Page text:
Good posture reads immensely on camera. If your chair promotes a more slumped posture, put a pillow between your lower back and the chair to prop you up.
There is also the psychology of your posture. The person who is sitting up appears more active in the conversation. It reads authoritative, alert and ‘reporting to duty’.
The person who leans back into the chair with one arm laying on the table appears calm, confident, and not a threat. Their posture is still good and they appear relaxed.
While jewelry is flattering, don’t let it get the attention. Posts or small, non-dangly earrings are best.
Longer dangling jewelry is distracting and can look mysterious on others monitors. Earrings can either mirror ball light or temporarily visually disappear from the viewer on their monitor. All of this accessory activity can be a big distraction.
Necklaces, unless blinking or super big, tend to not get in the way of people seeing you.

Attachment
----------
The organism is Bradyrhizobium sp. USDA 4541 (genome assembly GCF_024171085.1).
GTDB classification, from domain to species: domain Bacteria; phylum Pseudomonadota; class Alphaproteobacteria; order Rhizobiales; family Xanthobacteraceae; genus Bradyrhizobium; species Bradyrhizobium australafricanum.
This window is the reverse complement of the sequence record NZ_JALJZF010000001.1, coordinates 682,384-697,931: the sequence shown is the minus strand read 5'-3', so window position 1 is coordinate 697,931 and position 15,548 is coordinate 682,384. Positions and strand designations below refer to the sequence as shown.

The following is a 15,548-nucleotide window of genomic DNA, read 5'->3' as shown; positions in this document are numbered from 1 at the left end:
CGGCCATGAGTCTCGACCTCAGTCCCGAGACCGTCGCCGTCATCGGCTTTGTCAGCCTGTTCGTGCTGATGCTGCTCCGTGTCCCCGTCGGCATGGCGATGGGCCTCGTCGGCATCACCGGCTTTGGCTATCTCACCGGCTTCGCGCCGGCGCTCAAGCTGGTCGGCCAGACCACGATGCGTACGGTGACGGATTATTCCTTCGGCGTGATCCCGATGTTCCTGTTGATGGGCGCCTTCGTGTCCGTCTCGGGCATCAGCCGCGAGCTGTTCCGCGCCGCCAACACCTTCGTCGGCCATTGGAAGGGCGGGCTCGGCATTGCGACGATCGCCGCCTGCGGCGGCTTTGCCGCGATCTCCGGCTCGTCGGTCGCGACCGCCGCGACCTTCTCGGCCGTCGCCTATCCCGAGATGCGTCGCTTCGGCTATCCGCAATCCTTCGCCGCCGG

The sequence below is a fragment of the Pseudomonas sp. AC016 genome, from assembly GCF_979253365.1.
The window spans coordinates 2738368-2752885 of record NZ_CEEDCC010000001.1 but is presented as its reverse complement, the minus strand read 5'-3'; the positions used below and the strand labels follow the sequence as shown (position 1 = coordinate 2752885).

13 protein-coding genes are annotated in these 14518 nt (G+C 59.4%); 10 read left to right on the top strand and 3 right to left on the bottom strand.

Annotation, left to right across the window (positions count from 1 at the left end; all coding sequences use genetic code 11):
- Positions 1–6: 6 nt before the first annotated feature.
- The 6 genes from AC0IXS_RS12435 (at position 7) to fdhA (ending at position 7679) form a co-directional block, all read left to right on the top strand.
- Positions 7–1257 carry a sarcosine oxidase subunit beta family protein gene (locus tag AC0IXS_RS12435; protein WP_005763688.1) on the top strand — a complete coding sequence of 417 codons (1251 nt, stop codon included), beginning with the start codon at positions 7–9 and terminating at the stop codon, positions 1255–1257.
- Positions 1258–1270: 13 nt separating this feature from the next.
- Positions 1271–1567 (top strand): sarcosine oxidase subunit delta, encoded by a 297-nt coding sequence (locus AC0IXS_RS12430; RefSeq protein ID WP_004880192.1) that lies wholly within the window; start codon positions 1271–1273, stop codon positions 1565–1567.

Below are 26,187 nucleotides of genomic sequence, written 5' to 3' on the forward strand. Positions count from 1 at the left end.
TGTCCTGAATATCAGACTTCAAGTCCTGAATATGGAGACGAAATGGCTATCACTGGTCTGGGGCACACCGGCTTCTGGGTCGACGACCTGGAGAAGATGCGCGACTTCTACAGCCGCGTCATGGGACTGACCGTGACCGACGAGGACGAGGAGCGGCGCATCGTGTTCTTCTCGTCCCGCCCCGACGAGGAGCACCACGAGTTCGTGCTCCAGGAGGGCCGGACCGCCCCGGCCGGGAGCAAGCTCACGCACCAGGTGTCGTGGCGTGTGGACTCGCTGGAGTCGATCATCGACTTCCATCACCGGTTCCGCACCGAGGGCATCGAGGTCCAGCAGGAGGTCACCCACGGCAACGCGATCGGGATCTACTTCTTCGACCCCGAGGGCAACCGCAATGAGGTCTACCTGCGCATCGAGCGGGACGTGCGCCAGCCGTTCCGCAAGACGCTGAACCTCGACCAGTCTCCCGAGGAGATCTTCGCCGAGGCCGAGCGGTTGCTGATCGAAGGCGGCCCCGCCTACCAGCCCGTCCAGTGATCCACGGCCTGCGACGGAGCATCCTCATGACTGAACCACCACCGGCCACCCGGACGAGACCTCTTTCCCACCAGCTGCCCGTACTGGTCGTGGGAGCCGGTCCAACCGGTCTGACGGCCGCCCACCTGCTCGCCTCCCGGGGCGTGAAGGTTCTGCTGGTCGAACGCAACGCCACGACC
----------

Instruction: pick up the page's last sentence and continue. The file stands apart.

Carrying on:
8- Your Good Side
Some may already know what side they like best and are encouraged to use it on camera.
If you are not sure you have a good side, let’s make one.
Foreheads can be distracting on camera. Their curved shape and placement make foreheads supreme light reflectors. Here are ways around that.
If your hair can cover your forehead then use it.
Hair creates a border above the eyes so others see your eyes better as they are framed.
If you have bangs, let them cover as much forehead as possible. If your hair is longer, sweep hair sideways across your forehead and turn the sweeping hair towards the camera.
If your hair is parted on the side, make sure the part is away from the camera.
And don’t forget good ole’ translucent or HD powder to control shine. More on that in a minute.
Try to wear solid color instead of prints. Designate a light jacket or sweater as your Zoom shell to wear when on camera. Any color is fine. Avoid solid white or black on camera. Color is more interesting and flattering.